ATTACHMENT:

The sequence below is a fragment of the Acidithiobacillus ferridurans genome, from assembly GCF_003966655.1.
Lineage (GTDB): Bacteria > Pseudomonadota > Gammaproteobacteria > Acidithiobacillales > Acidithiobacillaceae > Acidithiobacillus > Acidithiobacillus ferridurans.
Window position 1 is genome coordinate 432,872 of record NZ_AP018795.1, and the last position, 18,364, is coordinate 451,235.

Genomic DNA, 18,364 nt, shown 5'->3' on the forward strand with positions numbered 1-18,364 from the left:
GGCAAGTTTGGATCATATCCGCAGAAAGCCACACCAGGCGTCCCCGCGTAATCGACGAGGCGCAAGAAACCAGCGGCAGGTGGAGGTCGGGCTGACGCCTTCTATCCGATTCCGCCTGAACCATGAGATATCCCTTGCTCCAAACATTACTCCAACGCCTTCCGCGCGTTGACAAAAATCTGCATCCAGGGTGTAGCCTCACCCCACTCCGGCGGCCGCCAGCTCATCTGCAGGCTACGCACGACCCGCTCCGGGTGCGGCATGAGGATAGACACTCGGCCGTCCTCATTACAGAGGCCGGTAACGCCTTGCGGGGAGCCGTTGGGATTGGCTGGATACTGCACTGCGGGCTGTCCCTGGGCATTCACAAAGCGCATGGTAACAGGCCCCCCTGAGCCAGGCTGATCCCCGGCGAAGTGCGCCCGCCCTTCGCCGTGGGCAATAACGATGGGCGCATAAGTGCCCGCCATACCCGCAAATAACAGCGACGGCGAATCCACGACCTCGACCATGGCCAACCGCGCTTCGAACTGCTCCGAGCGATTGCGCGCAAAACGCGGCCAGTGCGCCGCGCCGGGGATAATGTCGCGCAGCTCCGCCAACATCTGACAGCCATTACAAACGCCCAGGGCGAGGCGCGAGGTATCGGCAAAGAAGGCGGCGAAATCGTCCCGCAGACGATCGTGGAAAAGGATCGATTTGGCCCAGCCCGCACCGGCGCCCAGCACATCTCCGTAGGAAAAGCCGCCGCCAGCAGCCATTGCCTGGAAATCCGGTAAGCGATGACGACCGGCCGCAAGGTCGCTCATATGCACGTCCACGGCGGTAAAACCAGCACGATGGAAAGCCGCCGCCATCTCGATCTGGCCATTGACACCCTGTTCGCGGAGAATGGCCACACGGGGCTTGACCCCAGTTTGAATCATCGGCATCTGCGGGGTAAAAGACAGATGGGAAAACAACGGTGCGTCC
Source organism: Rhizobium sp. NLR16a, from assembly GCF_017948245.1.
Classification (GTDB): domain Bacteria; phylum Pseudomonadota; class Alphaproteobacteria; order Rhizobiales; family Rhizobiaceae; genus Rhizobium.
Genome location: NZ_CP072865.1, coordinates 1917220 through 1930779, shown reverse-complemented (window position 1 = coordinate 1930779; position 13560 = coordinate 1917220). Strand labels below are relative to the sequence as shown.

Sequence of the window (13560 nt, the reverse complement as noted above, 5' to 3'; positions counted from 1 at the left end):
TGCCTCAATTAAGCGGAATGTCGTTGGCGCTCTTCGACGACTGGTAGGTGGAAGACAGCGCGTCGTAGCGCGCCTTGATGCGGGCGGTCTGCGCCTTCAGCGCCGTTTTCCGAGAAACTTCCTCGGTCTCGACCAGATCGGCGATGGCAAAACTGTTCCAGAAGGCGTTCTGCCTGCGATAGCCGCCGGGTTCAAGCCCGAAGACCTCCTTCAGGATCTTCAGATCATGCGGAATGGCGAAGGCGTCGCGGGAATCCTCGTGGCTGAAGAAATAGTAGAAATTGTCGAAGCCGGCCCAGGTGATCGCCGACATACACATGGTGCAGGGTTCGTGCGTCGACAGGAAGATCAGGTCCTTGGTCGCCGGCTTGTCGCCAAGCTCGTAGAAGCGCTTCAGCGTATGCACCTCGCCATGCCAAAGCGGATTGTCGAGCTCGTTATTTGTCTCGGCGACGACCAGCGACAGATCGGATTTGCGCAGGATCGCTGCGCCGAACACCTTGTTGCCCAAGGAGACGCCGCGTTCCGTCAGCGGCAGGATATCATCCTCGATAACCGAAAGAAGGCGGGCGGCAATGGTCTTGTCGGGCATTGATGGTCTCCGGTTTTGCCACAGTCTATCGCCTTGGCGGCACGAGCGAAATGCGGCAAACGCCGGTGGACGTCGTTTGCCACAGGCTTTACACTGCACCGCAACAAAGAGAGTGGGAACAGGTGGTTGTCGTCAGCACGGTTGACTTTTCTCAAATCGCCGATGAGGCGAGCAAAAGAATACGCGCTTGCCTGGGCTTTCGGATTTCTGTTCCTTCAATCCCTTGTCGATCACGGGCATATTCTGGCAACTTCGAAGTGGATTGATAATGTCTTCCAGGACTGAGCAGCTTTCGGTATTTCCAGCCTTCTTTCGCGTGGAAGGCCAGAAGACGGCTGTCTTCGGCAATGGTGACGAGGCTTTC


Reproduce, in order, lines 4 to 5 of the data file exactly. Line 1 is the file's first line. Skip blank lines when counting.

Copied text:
Genomic DNA, 18,364 nt, shown 5'->3' on the forward strand with positions numbered 1-18,364 from the left:
GGCAAGTTTGGATCATATCCGCAGAAAGCCACACCAGGCGTCCCCGCGTAATCGACGAGGCGCAAGAAACCAGCGGCAGGTGGAGGTCGGGCTGACGCCTTCTATCCGATTCCGCCTGAACCATGAGATATCCCTTGCTCCAAACATTACTCCAACGCCTTCCGCGCGTTGACAAAAATCTGCATCCAGGGTGTAGCCTCACCCCACTCCGGCGGCCGCCAGCTCATCTGCAGGCTACGCACGACCCGCTCCGGGTGCGGCATGAGGATAGACACTCGGCCGTCCTCATTACAGAGGCCGGTAACGCCTTGCGGGGAGCCGTTGGGATTGGCTGGATACTGCACTGCGGGCTGTCCCTGGGCATTCACAAAGCGCATGGTAACAGGCCCCCCTGAGCCAGGCTGATCCCCGGCGAAGTGCGCCCGCCCTTCGCCGTGGGCAATAACGATGGGCGCATAAGTGCCCGCCATACCCGCAAATAACAGCGACGGCGAATCCACGACCTCGACCATGGCCAACCGCGCTTCGAACTGCTCCGAGCGATTGCGCGCAAAACGCGGCCAGTGCGCCGCGCCGGGGATAATGTCGCGCAGCTCCGCCAACATCTGACAGCCATTACAAACGCCCAGGGCGAGGCGCGAGGTATCGGCAAAGAAGGCGGCGAAATCGTCCCGCAGACGATCGTGGAAAAGGATCGATTTGGCCCAGCCCGCACCGGCGCCCAGCACATCTCCGTAGGAAAAGCCGCCGCCAGCAGCCATTGCCTGGAAATCCGGTAAGCGATGACGACCGGCCGCAAGGTCGCTCATATGCACGTCCACGGCGGTAAAACCAGCACGATGGAAAGCCGCCGCCATCTCGATCTGGCCATTGACACCCTGTTCGCGGAGAATGGCCACACGGGGCTTGACCCCAGTTTGAATCATCGGCATCTGCGGGGTAAAAGACAGATGGGAAAACAACGGTGCGTCC